Meaning of ELLIPSIS in English

-psə̇s noun

( plural ellip·ses -pˌsēz)

Etymology: Greek elleipsis, literally, condition of falling short, defect, from elleipein to leave in, leave out, fall short (from el- — from en in — + leipein to leave) + -sis — more at in , loan

1. : ellipse


[Latin, from Greek elleipsis ]


(1) : omission of one or more words that are obviously understood but must be supplied to make a construction grammatically complete (as in “all had turned out as expected” for “all had turned out as had been expected”)

fine examples of Shakespearean compression and ellipsis — F.R.Leavis

a writer … whose very syntax is warm with the ellipsis of spoken speech — Robert Phelps

uses ellipsis for poetic and comic effects — Times Literary Supplement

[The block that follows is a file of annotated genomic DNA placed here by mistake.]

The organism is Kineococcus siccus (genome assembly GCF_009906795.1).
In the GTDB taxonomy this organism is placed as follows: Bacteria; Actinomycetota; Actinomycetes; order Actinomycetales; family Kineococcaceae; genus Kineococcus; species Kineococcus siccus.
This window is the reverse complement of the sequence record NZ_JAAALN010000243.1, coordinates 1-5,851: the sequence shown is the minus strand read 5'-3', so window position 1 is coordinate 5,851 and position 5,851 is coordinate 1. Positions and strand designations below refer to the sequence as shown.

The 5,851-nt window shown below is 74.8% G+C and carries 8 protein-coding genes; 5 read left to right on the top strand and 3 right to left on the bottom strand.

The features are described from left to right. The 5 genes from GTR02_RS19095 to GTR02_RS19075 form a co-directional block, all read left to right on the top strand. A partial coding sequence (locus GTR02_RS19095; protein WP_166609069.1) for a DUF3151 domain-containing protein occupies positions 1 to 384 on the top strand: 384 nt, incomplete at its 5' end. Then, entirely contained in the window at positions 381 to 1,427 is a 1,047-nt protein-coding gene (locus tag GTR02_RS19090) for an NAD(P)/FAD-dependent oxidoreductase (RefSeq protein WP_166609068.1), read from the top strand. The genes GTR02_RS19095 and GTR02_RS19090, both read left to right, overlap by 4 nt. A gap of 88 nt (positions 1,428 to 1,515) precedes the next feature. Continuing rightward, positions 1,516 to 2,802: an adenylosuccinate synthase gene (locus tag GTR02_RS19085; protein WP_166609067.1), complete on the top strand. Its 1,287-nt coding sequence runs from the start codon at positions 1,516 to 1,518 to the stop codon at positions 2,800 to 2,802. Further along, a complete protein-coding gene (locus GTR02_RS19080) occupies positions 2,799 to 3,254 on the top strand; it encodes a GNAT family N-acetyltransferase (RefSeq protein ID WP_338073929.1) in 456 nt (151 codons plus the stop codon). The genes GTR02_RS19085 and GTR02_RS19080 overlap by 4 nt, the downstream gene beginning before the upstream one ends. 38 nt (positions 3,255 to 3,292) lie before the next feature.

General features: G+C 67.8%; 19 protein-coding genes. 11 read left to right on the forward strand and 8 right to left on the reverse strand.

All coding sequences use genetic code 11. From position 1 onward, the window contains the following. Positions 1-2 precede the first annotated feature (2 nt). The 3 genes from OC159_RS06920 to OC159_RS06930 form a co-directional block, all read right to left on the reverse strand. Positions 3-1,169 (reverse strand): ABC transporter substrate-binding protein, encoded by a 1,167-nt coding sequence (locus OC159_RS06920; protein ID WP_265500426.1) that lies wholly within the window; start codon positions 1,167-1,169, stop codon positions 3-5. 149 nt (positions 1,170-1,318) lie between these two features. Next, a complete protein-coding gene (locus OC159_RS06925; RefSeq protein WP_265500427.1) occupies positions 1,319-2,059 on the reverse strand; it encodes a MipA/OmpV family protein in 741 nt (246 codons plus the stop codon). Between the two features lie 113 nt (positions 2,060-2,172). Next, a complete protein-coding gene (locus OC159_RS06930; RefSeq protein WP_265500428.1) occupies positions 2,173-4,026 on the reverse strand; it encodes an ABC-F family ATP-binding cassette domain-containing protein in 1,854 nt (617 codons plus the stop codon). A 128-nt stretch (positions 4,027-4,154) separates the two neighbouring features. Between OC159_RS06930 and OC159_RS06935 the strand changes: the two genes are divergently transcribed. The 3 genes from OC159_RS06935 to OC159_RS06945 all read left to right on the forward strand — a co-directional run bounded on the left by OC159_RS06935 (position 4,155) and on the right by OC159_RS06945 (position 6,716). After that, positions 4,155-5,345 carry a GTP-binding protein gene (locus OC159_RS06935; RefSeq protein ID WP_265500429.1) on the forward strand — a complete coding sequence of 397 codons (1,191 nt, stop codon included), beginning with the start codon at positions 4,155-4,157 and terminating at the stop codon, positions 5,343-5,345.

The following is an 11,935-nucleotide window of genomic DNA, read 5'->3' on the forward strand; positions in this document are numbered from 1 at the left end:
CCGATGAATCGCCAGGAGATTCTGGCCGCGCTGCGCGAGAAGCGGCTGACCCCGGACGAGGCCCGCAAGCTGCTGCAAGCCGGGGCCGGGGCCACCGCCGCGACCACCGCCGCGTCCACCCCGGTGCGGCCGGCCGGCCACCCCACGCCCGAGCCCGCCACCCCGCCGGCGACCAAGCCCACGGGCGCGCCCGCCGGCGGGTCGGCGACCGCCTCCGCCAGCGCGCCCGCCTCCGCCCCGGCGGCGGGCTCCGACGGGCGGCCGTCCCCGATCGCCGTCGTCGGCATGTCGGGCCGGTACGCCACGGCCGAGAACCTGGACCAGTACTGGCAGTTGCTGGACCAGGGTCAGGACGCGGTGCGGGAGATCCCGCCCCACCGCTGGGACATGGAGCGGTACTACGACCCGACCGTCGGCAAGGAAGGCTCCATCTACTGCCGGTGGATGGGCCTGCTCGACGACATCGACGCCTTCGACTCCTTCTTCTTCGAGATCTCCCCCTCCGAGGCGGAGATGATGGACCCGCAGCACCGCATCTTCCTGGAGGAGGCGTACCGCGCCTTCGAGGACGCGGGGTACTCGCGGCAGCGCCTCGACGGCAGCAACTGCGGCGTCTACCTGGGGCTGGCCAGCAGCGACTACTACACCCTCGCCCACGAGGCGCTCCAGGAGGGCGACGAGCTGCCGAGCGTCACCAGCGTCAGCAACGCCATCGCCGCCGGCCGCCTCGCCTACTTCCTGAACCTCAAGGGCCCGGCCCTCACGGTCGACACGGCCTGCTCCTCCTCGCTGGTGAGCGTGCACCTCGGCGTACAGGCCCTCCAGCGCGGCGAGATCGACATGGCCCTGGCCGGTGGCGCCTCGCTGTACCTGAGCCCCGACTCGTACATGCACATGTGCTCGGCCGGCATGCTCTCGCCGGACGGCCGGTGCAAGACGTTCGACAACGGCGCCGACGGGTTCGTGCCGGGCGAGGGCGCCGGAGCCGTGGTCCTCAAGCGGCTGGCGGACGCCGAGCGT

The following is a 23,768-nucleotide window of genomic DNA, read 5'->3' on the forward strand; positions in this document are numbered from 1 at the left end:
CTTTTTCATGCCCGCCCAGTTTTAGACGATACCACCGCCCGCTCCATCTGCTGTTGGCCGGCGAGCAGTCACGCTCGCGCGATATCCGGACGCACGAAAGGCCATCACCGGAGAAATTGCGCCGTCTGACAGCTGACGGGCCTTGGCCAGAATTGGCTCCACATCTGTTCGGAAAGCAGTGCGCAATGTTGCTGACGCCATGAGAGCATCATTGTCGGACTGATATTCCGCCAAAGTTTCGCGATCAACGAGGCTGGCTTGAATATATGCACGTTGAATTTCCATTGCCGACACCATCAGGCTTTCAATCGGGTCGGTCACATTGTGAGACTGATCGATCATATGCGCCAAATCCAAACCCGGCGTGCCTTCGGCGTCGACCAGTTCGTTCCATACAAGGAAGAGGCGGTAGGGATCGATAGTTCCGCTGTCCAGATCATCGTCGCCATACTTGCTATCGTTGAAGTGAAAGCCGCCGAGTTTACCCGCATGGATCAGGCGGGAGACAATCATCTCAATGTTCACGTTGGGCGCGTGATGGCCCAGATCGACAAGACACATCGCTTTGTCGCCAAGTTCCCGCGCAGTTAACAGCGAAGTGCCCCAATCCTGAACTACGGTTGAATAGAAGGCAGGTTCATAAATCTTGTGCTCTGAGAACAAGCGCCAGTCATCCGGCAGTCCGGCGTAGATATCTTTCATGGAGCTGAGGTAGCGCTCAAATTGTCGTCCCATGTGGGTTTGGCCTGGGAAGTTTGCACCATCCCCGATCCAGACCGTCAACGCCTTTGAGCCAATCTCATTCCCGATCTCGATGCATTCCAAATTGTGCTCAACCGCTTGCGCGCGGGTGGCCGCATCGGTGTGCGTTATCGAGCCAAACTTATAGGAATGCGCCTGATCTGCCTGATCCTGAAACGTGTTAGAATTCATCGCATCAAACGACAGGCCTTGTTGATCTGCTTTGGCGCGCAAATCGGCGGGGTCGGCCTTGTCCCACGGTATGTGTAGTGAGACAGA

(2) : an instance of such omission : a grammatical construction marked by ellipsis

the poem's striking ellipses offer no impediment to the reader's ear

a crisp spare style abounding in ellipses

(3) : the practice or use of ellipsis

a writer much given to ellipsis

b. : omission of an element (as from a train of thought or a speech) either fortuitously or for artistic effect : a leap or sudden passage without logical connectives, from one topic to another

a complicated recital … full of grunts and ellipses — Hamilton Basso

ellipsis of both syntax and sense — Robert Browning

3. : marks or a mark (as … or *** or ———) showing omission of letters, words, or other material — compare suspension periods

Webster's New International English Dictionary.      Новый международный словарь английского языка Webster.